Gothenburg, Sweden – Aug. 24, 2017 – They may have been thrown slightly off course a few times in recent years, but Team Germany showed that they most definitely have the bit between their teeth once again when following up their Rio 2016 Olympic team victory to claim their 23rd Dressage team title at the Longines FEI European Championships 2017 in Gothenburg, Sweden. The German team consisted of world’s number one ranked combination, Isabell Werth, Helen Langehanenberg on Damsey FRH, Sönke Rothenberger on Cosmo 59, and Dorothee Schneider on Sammy Davis Jr.
“This is the latest press conference I’ve ever been at in my life, and the driest, so I hope we can go to the bar and have a little party soon!” Isabell Werth said. “We really couldn’t expect at the beginning of the year that with two horses out of the team that went to Rio we really would dominate the Europeans here in the team competition. All of us are really happy!”
Already in the lead after Langehanenberg scored a 74.985 percent and Schneider scored a 74.585 percent on the first day of the Grand Prix, the team inched ever-closer to that top step of the podium. When third-line rider Rothenberger took his turn with Cosmo 59, they earned a 78.343 percent to become the new leaders despite a spooky moment and a mistake in the tempi changes. Rothenberger’s score brought the German total to 227.915, so victory was already well within their grasp long before anchor rider Isabell Werth came into the ring.
Meantime a fierce battle was raging between neighbors Denmark and Sweden for silver and bronze, with that result finally sealed by the performance from Denmark’s Cathrine Dufour. Riding the 14-year-old Atterupgaards Cassidy which she has partnered since her Junior years, the 25-year-old sparkled for a score of 78.300 percent which put the result beyond doubt. Denmark had not been on a European medal podium since 2001 so there was plenty to celebrate along with team-mates Anna Kasprzak, Anna Zibrandtsen and Agnete Kirk Thinggaard.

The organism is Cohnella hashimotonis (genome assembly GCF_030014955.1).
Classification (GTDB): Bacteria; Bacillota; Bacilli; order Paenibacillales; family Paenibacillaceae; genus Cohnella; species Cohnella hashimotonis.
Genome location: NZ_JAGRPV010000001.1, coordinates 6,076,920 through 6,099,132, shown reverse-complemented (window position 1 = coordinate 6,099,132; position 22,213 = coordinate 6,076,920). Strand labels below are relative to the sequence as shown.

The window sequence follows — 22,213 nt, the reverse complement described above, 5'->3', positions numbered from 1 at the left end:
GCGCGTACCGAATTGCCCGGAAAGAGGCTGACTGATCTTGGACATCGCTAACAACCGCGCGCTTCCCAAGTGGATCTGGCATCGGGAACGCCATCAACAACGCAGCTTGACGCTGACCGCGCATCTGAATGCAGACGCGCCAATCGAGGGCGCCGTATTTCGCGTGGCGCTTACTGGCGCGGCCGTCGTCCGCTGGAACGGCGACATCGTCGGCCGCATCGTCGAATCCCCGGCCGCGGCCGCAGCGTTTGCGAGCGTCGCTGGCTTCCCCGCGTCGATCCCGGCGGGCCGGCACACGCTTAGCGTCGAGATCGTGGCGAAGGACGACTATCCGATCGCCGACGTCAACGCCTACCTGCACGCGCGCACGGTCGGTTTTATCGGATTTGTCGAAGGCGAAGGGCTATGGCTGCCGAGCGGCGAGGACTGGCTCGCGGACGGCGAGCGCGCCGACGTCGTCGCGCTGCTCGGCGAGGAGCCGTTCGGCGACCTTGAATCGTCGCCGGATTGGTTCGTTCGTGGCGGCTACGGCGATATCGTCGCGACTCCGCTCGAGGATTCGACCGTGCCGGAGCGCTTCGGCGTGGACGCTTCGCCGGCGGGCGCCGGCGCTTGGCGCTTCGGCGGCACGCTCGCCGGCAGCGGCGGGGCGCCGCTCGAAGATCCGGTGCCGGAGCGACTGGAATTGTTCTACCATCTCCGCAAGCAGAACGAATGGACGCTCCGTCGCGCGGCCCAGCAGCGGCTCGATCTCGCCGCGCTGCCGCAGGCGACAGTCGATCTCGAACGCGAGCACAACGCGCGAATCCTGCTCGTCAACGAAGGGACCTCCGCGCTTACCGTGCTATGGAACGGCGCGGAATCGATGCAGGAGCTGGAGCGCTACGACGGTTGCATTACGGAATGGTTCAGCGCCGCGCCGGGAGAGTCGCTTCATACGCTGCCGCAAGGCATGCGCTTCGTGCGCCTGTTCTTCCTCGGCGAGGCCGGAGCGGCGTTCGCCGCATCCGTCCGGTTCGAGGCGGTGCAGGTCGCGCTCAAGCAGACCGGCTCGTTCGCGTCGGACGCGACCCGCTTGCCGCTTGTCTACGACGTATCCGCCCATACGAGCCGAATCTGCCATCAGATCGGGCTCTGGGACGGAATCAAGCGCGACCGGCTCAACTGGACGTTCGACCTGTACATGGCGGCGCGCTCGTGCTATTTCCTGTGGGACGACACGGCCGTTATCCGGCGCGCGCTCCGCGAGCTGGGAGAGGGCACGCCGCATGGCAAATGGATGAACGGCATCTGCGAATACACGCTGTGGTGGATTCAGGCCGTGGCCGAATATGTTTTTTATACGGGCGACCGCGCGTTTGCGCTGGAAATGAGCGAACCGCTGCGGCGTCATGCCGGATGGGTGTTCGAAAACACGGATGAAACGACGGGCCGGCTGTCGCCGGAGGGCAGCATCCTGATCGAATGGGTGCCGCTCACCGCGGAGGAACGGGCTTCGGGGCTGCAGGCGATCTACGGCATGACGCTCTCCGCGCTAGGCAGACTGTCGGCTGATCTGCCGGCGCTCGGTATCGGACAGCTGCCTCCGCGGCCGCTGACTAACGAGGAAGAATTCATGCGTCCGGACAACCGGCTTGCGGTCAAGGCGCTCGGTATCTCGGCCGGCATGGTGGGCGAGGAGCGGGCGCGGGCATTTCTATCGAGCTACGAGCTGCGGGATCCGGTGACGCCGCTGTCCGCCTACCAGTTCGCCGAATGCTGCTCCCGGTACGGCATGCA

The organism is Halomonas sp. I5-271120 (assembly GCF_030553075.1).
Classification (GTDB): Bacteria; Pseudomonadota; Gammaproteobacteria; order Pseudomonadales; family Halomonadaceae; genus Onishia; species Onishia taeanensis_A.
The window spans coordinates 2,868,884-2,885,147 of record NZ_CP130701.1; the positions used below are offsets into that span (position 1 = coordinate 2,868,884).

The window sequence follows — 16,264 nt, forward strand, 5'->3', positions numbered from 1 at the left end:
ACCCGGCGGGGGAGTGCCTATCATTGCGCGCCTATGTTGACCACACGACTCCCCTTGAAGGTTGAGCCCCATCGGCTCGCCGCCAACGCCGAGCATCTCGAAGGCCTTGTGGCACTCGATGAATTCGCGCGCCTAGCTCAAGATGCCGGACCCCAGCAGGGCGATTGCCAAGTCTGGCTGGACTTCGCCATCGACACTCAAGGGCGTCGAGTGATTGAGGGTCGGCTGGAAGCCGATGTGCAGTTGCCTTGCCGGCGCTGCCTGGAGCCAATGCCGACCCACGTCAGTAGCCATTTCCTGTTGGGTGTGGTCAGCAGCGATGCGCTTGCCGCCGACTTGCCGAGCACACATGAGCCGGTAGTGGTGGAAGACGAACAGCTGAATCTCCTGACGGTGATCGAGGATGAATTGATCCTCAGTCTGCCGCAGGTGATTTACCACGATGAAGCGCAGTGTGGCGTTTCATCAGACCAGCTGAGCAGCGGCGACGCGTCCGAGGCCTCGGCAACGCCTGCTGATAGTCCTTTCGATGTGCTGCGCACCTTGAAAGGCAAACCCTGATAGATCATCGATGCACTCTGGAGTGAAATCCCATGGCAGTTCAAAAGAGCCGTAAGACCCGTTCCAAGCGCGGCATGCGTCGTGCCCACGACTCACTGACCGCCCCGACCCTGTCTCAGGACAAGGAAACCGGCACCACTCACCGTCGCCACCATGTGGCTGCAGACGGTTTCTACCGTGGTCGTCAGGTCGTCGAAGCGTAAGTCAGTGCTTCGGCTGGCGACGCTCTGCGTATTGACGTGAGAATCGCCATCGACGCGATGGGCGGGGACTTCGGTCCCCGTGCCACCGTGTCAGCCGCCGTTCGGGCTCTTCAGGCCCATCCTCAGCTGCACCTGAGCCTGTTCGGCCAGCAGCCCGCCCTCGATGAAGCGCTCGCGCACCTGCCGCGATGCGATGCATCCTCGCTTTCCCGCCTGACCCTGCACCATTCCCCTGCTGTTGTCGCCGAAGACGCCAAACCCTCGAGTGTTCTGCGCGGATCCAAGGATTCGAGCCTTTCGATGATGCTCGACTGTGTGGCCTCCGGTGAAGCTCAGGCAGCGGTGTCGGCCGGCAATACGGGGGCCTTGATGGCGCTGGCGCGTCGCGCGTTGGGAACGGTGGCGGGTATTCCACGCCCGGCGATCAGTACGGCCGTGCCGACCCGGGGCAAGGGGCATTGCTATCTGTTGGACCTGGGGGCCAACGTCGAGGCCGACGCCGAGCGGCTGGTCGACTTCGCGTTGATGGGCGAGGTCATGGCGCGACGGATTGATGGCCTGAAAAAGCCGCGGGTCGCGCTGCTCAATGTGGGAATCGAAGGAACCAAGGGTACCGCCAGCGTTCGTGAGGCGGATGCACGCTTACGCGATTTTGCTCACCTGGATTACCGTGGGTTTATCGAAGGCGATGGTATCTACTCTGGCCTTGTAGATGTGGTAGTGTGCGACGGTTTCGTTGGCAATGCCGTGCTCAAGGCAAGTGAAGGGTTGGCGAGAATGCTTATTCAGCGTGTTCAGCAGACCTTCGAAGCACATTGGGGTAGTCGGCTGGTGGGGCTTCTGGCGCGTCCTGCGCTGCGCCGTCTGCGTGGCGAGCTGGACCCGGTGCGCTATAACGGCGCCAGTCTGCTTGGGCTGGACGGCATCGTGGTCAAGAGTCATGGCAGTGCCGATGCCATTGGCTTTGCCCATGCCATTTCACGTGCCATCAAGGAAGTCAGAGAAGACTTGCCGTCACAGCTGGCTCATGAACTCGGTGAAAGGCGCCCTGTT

And for Sweden it was their fourth team bronze, and Rose Mathisen, Tinne Vilhelmson Silfven, Therese Nilshagen and Patrik Kittel were all riding horses that still have something to learn so Chef d’Equipe, Bo Jena, rightly admitted to feeling “really proud” of them.
Carl Hester and Nip Tuck made a valiant effort to claw back a podium place for the British who were always compromised once reduced to a three-member side, and his score of 74.900 percent placed him individually fifth but Team Great Britain finished two percentage places behind the Swedish bronze medallists while the defending champions from The Netherlands lined up fifth.
Last to ride into the ring, it was only a matter of putting the icing on the German cake as Olympic silver medalists, Isabell Werth and her fabulous mare Weihegold swaggered their way through a lovely test that demoted team-mate Rothenberger to runner-up spot in the individual rankings while Denmark’s Dufour finished third and Germany’s Helen Langehanenberg and Dorothee Schneider slotted into fourth and six spots respectively. The top 30 riders now go through to Friday’s Grand Prix Special.
Individual result (in the team competition):
1. Isabell Werth/GER/Weihegold OLD/83.743
2. Sönke Rothenberger/GER/Cosmo/78.343
3. Cathrine Dufour/DEN/Atterupgaards Cassidy/78.300
Final Team result:
1. Germany – 237.072
2. Denmark – 224.643
3. Sweden – 221.143